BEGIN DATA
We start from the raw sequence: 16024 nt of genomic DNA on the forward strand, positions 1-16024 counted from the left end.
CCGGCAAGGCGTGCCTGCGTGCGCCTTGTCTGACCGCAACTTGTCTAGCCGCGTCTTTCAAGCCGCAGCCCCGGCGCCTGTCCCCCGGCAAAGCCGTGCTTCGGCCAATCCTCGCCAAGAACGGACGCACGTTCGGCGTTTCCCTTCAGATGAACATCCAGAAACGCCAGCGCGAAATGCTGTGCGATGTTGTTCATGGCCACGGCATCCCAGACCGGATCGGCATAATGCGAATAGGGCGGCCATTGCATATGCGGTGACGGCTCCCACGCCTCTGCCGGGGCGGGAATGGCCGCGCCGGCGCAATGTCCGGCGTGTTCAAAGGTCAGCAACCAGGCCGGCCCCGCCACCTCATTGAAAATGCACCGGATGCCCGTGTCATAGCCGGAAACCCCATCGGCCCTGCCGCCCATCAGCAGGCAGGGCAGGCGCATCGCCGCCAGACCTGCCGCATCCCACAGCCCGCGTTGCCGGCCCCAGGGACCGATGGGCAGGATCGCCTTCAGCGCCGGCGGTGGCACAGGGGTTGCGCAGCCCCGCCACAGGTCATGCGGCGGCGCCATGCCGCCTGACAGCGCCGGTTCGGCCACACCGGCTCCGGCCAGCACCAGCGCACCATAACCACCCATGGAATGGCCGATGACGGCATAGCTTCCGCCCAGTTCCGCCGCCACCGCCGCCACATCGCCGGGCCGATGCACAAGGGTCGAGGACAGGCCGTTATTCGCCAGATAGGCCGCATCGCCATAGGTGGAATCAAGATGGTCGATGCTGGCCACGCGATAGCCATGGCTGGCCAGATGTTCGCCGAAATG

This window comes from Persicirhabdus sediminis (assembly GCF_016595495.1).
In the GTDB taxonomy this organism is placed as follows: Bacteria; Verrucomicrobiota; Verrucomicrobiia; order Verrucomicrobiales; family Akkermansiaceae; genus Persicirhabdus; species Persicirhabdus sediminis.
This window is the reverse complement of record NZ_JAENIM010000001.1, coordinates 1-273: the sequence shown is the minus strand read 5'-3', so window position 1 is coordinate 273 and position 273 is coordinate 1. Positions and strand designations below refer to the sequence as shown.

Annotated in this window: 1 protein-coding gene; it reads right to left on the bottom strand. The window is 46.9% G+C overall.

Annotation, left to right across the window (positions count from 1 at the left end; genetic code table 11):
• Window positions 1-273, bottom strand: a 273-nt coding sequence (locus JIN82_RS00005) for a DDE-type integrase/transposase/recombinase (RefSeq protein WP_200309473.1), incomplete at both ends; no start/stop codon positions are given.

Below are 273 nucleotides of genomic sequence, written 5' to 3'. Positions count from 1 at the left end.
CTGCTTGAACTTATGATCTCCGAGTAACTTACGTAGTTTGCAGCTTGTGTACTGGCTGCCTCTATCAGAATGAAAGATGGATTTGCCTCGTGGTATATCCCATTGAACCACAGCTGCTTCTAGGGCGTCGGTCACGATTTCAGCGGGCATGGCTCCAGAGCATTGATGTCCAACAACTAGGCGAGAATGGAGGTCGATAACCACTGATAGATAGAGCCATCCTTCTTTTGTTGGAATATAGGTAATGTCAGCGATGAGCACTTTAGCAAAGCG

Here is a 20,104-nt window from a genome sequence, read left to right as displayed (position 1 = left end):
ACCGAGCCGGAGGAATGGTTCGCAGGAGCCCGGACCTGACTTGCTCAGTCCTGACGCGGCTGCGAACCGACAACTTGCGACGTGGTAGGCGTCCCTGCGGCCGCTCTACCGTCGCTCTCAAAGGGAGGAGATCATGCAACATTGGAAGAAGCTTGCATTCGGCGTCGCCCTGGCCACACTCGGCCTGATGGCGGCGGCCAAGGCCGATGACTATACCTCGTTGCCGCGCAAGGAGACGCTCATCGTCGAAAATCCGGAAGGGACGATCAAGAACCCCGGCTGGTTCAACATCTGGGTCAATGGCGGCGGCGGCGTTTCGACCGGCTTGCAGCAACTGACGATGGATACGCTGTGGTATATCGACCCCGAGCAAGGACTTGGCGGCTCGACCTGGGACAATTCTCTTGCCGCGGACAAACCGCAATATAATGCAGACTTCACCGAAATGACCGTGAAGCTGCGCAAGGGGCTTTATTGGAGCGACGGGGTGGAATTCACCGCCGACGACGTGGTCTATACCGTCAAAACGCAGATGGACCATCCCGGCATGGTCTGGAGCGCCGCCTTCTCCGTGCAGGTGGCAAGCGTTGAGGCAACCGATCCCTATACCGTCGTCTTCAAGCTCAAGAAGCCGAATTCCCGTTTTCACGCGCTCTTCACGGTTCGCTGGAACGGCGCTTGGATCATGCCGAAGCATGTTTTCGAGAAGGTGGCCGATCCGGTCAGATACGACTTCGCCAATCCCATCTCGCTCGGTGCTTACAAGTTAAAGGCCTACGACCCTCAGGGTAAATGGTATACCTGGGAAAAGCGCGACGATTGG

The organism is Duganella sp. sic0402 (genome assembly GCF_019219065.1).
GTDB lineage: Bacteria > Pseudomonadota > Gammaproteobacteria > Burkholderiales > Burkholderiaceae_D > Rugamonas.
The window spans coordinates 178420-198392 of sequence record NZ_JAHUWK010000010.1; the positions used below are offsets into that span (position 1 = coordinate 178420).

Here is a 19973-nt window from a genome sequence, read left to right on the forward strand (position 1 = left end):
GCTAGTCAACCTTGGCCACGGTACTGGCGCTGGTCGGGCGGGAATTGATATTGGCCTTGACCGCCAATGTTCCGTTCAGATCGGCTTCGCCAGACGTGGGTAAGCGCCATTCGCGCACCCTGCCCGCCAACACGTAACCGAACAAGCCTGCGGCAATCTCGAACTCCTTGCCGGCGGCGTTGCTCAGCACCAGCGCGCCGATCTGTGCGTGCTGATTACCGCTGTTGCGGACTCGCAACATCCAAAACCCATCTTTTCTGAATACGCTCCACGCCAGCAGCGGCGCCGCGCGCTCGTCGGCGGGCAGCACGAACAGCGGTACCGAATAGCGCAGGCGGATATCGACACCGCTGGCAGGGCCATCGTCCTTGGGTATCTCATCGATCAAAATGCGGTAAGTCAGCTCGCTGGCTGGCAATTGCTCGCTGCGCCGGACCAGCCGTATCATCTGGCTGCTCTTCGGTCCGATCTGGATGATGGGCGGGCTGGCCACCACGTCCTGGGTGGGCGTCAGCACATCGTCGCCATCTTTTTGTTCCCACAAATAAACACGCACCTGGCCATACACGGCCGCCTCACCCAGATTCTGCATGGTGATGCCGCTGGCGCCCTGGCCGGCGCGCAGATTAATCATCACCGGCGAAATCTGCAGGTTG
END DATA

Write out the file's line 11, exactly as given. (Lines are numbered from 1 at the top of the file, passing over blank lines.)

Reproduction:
Here is a 20,104-nt window from a genome sequence, read left to right as displayed (position 1 = left end):